Behavioral therapies are essential in treating amphetamine addiction. It involves talking with a therapist who helps you understand your addiction, heal any past trauma, and teach you how to stay drug-free.


Cognitive Behavioral Therapy (CBT)

Cognitive behavioral therapy helps people change negative thoughts and behaviors related to drug use. It teaches problem-solving skills and how to handle stress without turning to drugs.


Contingency Management

Contingency management uses rewards to encourage drug-free behavior. For example, a person might earn points or vouchers for passing drug tests, which can be exchanged for items or activities they enjoy.


Motivational Interviewing

Motivational interviewing helps people find the motivation within themselves to change their behavior. It involves setting personal goals and building confidence in one’s ability to achieve them.


Support Groups

Support groups are a vital part of recovery. These groups allow people to share their experiences and support each other. Some well-known support groups include:


Narcotics Anonymous (NA)

A group where people recovering from drug addiction meet to share their experiences and support each other.


SMART Recovery

This program focuses on self-help and teaches practical skills for managing addiction.


Medication

In some cases, doctors might prescribe medication to help recover. These medications can help reduce cravings and manage withdrawal symptoms. It’s important to use these medications under a doctor’s supervision.

Living a healthy lifestyle is also essential to recovery. This includes eating nutritious foods, exercising, and getting enough sleep. Having a supportive family and group of friends is also extremely important to lifelong recovery.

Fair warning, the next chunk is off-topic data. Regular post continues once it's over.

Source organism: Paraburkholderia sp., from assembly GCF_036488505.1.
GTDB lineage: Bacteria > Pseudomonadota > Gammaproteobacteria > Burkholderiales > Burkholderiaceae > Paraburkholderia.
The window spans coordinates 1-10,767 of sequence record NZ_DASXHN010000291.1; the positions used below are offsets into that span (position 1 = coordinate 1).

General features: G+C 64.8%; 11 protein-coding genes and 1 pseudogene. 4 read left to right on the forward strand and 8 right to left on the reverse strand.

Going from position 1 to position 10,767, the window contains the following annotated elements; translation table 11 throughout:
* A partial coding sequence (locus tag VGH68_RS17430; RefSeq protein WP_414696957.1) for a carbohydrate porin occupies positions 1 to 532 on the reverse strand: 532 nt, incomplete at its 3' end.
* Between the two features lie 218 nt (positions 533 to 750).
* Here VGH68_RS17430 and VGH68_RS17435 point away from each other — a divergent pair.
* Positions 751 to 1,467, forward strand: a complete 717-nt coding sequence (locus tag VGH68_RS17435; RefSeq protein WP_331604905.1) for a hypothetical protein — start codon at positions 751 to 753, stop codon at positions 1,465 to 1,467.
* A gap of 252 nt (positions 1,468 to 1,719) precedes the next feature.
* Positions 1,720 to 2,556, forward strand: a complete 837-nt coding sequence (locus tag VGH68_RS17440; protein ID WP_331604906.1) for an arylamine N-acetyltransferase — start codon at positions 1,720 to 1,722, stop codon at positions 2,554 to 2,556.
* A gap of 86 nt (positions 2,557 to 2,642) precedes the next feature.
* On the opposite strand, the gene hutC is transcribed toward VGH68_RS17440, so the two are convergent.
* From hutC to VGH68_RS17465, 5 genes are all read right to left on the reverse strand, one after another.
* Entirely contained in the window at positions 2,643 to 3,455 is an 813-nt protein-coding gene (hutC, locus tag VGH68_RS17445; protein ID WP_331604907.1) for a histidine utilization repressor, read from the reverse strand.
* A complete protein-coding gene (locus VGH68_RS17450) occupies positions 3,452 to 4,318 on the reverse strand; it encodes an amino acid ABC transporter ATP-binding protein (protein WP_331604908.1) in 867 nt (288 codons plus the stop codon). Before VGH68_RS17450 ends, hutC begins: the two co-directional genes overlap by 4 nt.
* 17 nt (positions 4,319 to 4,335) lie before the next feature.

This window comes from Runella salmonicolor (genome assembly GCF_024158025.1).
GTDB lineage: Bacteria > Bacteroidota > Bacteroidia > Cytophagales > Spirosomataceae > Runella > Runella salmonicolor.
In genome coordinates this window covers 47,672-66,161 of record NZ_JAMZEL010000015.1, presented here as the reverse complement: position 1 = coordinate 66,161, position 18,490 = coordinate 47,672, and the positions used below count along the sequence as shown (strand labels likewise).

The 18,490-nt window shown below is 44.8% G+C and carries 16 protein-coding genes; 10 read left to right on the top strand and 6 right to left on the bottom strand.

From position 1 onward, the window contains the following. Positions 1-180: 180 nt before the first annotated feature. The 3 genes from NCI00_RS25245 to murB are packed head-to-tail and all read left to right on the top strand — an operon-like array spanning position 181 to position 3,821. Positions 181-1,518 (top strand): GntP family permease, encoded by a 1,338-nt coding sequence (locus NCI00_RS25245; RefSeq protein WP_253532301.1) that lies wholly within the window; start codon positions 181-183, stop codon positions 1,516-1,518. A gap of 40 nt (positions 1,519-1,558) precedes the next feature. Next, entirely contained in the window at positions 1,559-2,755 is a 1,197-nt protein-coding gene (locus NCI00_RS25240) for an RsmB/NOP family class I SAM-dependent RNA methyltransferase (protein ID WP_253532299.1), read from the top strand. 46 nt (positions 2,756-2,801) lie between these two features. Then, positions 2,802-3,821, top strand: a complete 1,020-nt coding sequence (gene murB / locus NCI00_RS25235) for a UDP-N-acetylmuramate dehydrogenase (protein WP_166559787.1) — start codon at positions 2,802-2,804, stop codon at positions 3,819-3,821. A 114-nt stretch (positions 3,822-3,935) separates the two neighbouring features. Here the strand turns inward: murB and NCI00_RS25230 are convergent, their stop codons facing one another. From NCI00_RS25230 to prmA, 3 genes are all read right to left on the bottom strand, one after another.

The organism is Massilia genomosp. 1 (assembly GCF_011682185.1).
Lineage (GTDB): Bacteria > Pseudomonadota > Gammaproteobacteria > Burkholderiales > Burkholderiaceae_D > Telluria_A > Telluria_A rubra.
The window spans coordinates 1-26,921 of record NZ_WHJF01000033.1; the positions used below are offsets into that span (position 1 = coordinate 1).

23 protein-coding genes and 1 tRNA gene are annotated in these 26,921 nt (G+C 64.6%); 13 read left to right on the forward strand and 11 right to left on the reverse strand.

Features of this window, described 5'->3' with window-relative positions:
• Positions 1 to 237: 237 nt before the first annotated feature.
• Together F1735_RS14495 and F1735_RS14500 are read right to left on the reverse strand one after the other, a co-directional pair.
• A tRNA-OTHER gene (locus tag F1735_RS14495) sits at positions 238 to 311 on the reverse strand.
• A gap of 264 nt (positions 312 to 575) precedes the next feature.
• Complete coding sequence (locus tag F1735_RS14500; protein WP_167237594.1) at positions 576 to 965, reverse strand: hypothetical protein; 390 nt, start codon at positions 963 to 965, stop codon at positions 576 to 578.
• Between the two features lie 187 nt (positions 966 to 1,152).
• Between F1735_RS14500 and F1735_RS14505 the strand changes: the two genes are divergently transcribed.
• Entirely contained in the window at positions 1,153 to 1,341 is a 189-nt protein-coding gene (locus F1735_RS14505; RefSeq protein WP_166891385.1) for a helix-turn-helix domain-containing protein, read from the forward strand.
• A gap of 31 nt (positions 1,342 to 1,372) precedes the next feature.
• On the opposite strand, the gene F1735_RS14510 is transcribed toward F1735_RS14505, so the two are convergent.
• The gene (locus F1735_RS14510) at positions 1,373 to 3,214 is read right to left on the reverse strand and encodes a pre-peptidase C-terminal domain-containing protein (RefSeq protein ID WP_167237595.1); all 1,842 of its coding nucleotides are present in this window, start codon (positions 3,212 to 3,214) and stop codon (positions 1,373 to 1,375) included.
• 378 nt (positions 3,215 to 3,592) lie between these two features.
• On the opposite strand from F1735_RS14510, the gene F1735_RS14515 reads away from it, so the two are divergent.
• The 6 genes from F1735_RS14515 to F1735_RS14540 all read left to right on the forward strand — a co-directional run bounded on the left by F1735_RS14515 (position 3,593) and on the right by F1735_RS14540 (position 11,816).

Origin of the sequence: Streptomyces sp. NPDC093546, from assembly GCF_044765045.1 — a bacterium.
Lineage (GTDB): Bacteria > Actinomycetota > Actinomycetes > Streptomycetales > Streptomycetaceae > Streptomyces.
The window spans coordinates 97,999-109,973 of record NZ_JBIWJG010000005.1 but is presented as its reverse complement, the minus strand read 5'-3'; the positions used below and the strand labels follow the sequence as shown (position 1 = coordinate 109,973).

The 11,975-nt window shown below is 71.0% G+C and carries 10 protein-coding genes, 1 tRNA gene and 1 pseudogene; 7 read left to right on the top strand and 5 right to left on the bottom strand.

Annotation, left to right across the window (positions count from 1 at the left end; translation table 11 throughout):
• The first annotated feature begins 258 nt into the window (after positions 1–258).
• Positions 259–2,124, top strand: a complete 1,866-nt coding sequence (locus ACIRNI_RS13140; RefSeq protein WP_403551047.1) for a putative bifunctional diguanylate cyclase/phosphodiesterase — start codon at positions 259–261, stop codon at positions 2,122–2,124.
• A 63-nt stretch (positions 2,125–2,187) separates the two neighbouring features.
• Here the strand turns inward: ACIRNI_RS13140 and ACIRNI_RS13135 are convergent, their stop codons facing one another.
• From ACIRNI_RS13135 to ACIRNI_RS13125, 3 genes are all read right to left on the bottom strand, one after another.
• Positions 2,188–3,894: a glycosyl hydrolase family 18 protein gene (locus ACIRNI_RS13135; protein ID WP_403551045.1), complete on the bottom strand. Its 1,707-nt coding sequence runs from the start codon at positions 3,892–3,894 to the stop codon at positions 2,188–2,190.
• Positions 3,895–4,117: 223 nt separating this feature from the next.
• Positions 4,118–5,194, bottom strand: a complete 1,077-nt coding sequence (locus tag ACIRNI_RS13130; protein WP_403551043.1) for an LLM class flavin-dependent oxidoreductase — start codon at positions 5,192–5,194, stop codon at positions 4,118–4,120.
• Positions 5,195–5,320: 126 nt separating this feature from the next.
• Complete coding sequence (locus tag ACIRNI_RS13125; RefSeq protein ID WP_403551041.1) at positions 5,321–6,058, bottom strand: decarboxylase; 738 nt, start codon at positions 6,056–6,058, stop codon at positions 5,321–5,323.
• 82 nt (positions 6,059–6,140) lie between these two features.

Treatment for Methamphetamines

Methamphetamine addiction is often more challenging to treat than amphetamine addiction. Entering a comprehensive meth addiction treatment program is crucial to lasting recovery. As you complete a detox program, they will help you find treatment to meet all your needs.

Behavioral Therapy

Behavioral therapy is a crucial part of treatment. It involves talking to a counselor who helps the person understand their addiction and learn ways to stay drug-free. Here are some common types of behavioral therapy:


Cognitive Behavioral Therapy

This therapy helps people change negative thought patterns and behaviors associated with drug use. It teaches skills for handling stress and avoiding triggers.


Contingency Management

This approach uses rewards to encourage drug-free behavior. For example, a person might earn vouchers or prizes for passing drug tests.


Motivational Interviewing

This method helps people find the motivation to make positive changes within themselves. It involves setting personal goals and building confidence.


Support Groups

Staying involved in support groups after completing meth addiction treatment is essential. Like with amphetamine addiction recovery, the following support groups are well-known and helpful.


Narcotics Anonymous (NA)

A group where people recovering from drug addiction meet to share their stories and offer support.


SMART Recovery

A program that focuses on self-help and teaches practical skills for managing addiction.


Medication

There are no specific medications approved to treat methamphetamine addiction, but doctors may prescribe medications to help with symptoms and reduce cravings. These medications should always be taken under a doctor’s supervision.


Ongoing Care

Recovery from methamphetamine addiction is a continuous process. Ongoing care helps people stay on track. This might include:


Regular Check-Ins

Meeting with counselors or doctors regularly to discuss progress and challenges.


Relapse Prevention

Learning strategies to avoid situations that might lead to drug use again.


Continued Therapy

Attending ongoing therapy sessions to reinforce positive behaviors and coping skills.

Like any recovery journey, it is essential to live a healthy lifestyle and have an amazing support group to lean on when you feel like using.

Free by the Sea Offers Methamphetamine and Amphetamine Treatment

a-man-in-a-group-therapy-session

Are you or someone you love struggling with an addiction to amphetamines or methamphetamines? Are you looking for more information on treatment for amphetamines vs methamphetamines?

Free by the Sea in Ocean Park, Washington offers a variety of comprehensive treatment programs. Individualized treatment plans give you the best chance at lasting recovery. Contact us today to find out how we can help you.

Get in touch with Free by the Sea

(844) 906-2300